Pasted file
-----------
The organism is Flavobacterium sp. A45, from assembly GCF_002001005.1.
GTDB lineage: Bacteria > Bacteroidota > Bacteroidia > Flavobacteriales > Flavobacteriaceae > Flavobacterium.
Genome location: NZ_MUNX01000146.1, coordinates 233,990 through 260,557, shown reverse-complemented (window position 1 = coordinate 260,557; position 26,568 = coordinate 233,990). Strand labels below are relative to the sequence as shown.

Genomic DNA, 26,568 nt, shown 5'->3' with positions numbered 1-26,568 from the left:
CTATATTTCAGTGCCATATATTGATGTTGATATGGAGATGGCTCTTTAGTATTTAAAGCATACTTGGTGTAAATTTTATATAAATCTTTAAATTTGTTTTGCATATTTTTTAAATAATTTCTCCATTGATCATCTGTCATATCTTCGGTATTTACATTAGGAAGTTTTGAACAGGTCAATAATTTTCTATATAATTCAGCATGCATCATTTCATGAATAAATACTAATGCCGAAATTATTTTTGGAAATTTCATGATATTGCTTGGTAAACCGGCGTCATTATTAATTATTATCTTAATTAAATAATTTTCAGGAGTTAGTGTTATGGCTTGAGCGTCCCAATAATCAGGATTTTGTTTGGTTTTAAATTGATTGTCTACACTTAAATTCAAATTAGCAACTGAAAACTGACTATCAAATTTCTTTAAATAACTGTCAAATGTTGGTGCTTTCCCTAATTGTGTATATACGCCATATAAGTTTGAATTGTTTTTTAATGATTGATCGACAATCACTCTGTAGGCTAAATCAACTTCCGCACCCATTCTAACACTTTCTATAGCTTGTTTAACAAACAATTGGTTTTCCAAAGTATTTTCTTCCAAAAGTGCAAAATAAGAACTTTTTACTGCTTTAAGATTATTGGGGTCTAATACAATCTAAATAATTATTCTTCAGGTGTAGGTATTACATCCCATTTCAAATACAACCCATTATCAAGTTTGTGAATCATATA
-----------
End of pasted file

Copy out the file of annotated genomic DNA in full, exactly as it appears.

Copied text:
The organism is Flavobacterium sp. A45, from assembly GCF_002001005.1.
GTDB lineage: Bacteria > Bacteroidota > Bacteroidia > Flavobacteriales > Flavobacteriaceae > Flavobacterium.
Genome location: NZ_MUNX01000146.1, coordinates 233,990 through 260,557, shown reverse-complemented (window position 1 = coordinate 260,557; position 26,568 = coordinate 233,990). Strand labels below are relative to the sequence as shown.

Genomic DNA, 26,568 nt, shown 5'->3' with positions numbered 1-26,568 from the left:
CTATATTTCAGTGCCATATATTGATGTTGATATGGAGATGGCTCTTTAGTATTTAAAGCATACTTGGTGTAAATTTTATATAAATCTTTAAATTTGTTTTGCATATTTTTTAAATAATTTCTCCATTGATCATCTGTCATATCTTCGGTATTTACATTAGGAAGTTTTGAACAGGTCAATAATTTTCTATATAATTCAGCATGCATCATTTCATGAATAAATACTAATGCCGAAATTATTTTTGGAAATTTCATGATATTGCTTGGTAAACCGGCGTCATTATTAATTATTATCTTAATTAAATAATTTTCAGGAGTTAGTGTTATGGCTTGAGCGTCCCAATAATCAGGATTTTGTTTGGTTTTAAATTGATTGTCTACACTTAAATTCAAATTAGCAACTGAAAACTGACTATCAAATTTCTTTAAATAACTGTCAAATGTTGGTGCTTTCCCTAATTGTGTATATACGCCATATAAGTTTGAATTGTTTTTTAATGATTGATCGACAATCACTCTGTAGGCTAAATCAACTTCCGCACCCATTCTAACACTTTCTATAGCTTGTTTAACAAACAATTGGTTTTCCAAAGTATTTTCTTCCAAAAGTGCAAAATAAGAACTTTTTACTGCTTTAAGATTATTGGGGTCTAATACAATCTAAATAATTATTCTTCAGGTGTAGGTATTACATCCCATTTCAAATACAACCCATTATCAAGTTTGTGAATCATATA